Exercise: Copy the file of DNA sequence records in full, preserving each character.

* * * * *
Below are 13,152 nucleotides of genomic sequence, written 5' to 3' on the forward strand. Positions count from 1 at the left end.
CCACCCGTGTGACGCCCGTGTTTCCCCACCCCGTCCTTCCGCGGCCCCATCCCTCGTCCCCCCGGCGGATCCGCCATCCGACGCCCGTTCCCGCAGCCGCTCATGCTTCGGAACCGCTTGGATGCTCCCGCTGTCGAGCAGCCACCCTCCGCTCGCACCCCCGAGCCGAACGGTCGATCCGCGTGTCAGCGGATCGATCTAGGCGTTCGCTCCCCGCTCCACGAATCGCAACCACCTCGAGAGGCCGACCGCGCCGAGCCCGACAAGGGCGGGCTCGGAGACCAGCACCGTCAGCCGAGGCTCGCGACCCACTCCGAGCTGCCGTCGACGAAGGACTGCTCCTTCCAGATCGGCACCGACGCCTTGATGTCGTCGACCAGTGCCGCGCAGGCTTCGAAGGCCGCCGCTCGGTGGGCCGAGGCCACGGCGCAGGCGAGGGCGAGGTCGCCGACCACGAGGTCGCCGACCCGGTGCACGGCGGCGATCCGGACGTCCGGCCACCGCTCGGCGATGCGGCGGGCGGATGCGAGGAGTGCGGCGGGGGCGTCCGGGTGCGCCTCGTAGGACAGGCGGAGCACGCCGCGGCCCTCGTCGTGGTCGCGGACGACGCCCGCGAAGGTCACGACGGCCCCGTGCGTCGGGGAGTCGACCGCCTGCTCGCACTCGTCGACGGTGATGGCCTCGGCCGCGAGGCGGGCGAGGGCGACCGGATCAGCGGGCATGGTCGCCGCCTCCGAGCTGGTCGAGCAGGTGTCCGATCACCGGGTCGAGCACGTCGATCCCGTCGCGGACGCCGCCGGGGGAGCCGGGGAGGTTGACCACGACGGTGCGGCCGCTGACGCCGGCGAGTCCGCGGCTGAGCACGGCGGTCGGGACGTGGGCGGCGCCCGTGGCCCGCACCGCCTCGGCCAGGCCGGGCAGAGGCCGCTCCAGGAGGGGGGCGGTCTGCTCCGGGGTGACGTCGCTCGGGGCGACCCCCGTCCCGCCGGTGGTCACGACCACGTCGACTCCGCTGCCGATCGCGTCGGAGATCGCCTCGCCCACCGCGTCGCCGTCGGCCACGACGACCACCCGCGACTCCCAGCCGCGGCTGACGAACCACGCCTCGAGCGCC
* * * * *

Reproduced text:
Below are 13,152 nucleotides of genomic sequence, written 5' to 3' on the forward strand. Positions count from 1 at the left end.
CCACCCGTGTGACGCCCGTGTTTCCCCACCCCGTCCTTCCGCGGCCCCATCCCTCGTCCCCCCGGCGGATCCGCCATCCGACGCCCGTTCCCGCAGCCGCTCATGCTTCGGAACCGCTTGGATGCTCCCGCTGTCGAGCAGCCACCCTCCGCTCGCACCCCCGAGCCGAACGGTCGATCCGCGTGTCAGCGGATCGATCTAGGCGTTCGCTCCCCGCTCCACGAATCGCAACCACCTCGAGAGGCCGACCGCGCCGAGCCCGACAAGGGCGGGCTCGGAGACCAGCACCGTCAGCCGAGGCTCGCGACCCACTCCGAGCTGCCGTCGACGAAGGACTGCTCCTTCCAGATCGGCACCGACGCCTTGATGTCGTCGACCAGTGCCGCGCAGGCTTCGAAGGCCGCCGCTCGGTGGGCCGAGGCCACGGCGCAGGCGAGGGCGAGGTCGCCGACCACGAGGTCGCCGACCCGGTGCACGGCGGCGATCCGGACGTCCGGCCACCGCTCGGCGATGCGGCGGGCGGATGCGAGGAGTGCGGCGGGGGCGTCCGGGTGCGCCTCGTAGGACAGGCGGAGCACGCCGCGGCCCTCGTCGTGGTCGCGGACGACGCCCGCGAAGGTCACGACGGCCCCGTGCGTCGGGGAGTCGACCGCCTGCTCGCACTCGTCGACGGTGATGGCCTCGGCCGCGAGGCGGGCGAGGGCGACCGGATCAGCGGGCATGGTCGCCGCCTCCGAGCTGGTCGAGCAGGTGTCCGATCACCGGGTCGAGCACGTCGATCCCGTCGCGGACGCCGCCGGGGGAGCCGGGGAGGTTGACCACGACGGTGCGGCCGCTGACGCCGGCGAGTCCGCGGCTGAGCACGGCGGTCGGGACGTGGGCGGCGCCCGTGGCCCGCACCGCCTCGGCCAGGCCGGGCAGAGGCCGCTCCAGGAGGGGGGCGGTCTGCTCCGGGGTGACGTCGCTCGGGGCGACCCCCGTCCCGCCGGTGGTCACGACCACGTCGACTCCGCTGCCGATCGCGTCGGAGATCGCCTCGCCCACCGCGTCGCCGTCGGCCACGACGACCACCCGCGACTCCCAGCCGCGGCTGACGAACCACGCCTCGAGCGCC